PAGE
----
Author: James Richardson, Head of Market Development – Risk & Fraud at Bottomline Technologies
In recent months, the news cycle has been littered with stories of banks receiving heavy fines and bad publicity. The increasing commonality of this type of press demonstrates in technicolour the range of business and reputational risks from inadequate controls and compliance failings. In a complex and globalised digital age, there are more requirements on banks and corporations to Know Your Customer (KYC) and impose effective Anti-Money Laundering (AML) controls.
While corporations might hope to sit back and expect banks to take control, they also need to adopt robust systems for prevention, monitoring and control of anti-money laundering activity – and find new ways to fight cyber-crime.
Money laundering and cyber security
With crimes like money laundering on the rise, there’s no question that criminals are getting smarter and more targeted, inventing new ways to “clean” stolen money and fraudulently wire funds. Money laundering goes hand in hand with other fraudulent behaviours such as phishing, malware attacks, credit card fraud and business e-mail compromise.
Take the example of money mule schemes. These involve hiring, often unsuspecting, individuals to act as money carriers to process and wire stolen funds. For networks like this to operate effectively, these criminals need to facilitate the opening of numerous individual bank accounts to move the illicit funds.
Criminals will also seek to recruit insiders within businesses to help initiate transactions or falsify records. Their goal is to bypass AML regulations or an institution’s compliance procedures.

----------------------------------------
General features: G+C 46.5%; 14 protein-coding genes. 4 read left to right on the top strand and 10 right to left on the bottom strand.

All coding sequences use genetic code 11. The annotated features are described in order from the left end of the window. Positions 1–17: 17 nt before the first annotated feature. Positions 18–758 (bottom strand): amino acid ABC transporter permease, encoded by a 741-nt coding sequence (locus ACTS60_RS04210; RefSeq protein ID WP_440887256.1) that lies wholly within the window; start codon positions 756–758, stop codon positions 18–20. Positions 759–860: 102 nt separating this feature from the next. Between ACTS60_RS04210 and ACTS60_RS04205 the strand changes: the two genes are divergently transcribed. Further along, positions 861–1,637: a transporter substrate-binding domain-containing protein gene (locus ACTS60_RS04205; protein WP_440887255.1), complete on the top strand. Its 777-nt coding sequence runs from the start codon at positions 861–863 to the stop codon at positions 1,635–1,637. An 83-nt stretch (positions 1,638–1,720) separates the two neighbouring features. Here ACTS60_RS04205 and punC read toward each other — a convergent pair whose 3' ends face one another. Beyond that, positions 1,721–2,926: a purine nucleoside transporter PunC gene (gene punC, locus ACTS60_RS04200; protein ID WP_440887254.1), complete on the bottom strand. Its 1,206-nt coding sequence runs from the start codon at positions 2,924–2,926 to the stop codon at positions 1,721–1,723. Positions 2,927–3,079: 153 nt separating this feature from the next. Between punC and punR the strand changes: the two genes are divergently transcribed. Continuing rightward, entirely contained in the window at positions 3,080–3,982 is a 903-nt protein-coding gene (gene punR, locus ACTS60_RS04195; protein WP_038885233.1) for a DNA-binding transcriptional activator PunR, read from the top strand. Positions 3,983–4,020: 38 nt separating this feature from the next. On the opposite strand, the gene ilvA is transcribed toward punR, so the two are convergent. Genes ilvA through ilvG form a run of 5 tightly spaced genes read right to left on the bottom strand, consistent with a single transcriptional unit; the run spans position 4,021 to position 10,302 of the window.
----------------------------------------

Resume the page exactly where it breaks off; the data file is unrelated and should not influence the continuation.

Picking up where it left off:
Old-fashioned response to real-time problems
While criminal gangs have become shrewd technologists looking to expose and take advantage of weaknesses in digital networks, the response from many institutions and banks has been slow and old-fashioned. Yet the days are gone when companies can rely on firewalls to protect them. In today’s environment, hackers or malicious employees can compromise many different and multiple layers or areas of a network. The key for businesses and financial institutions is to adopt a layered defence against financial crime. Embracing new tools such as machine learning and artificial intelligence, will aid data analysis and behavioural profiling to help reduce the risk of fraud.
Institutions must keep up-to-date black lists and white lists of approved payees. Suspicious activity can be stopped in its tracks through real-time monitoring of employee behaviour and anomalous transactions across accounts and customers.
Understanding behaviour to catch criminals
Monitoring all areas of the network enables institutions to understand user behaviour by knowing what is normal and what is not. By using cross channel behaviour tracking and analytics, corporations can create detailed logs for integrated case management and reporting and gain a full picture of the relationships between individuals and groups to allow for quicker detection. Risk profiles can also be established to monitor high risk customers or transactions.
In today’s complex and high-volume global payments environment, it is more challenging than ever to ensure compliance with sanctions and AML requirements. Industry can talk the good talk but now is the time to act. In the future, business-critical situations caused by financial crime will only become more difficult to contain and manage. There is a greater expectation by customers that businesses will secure all of their defences robustly and completely. It is no longer a case of pulling up the drawbridge once the enemy is in plain sight, but about employing multiple lines of smart and evolving protection up front to head off these growing and unprecedented corporate threats before any damage is done.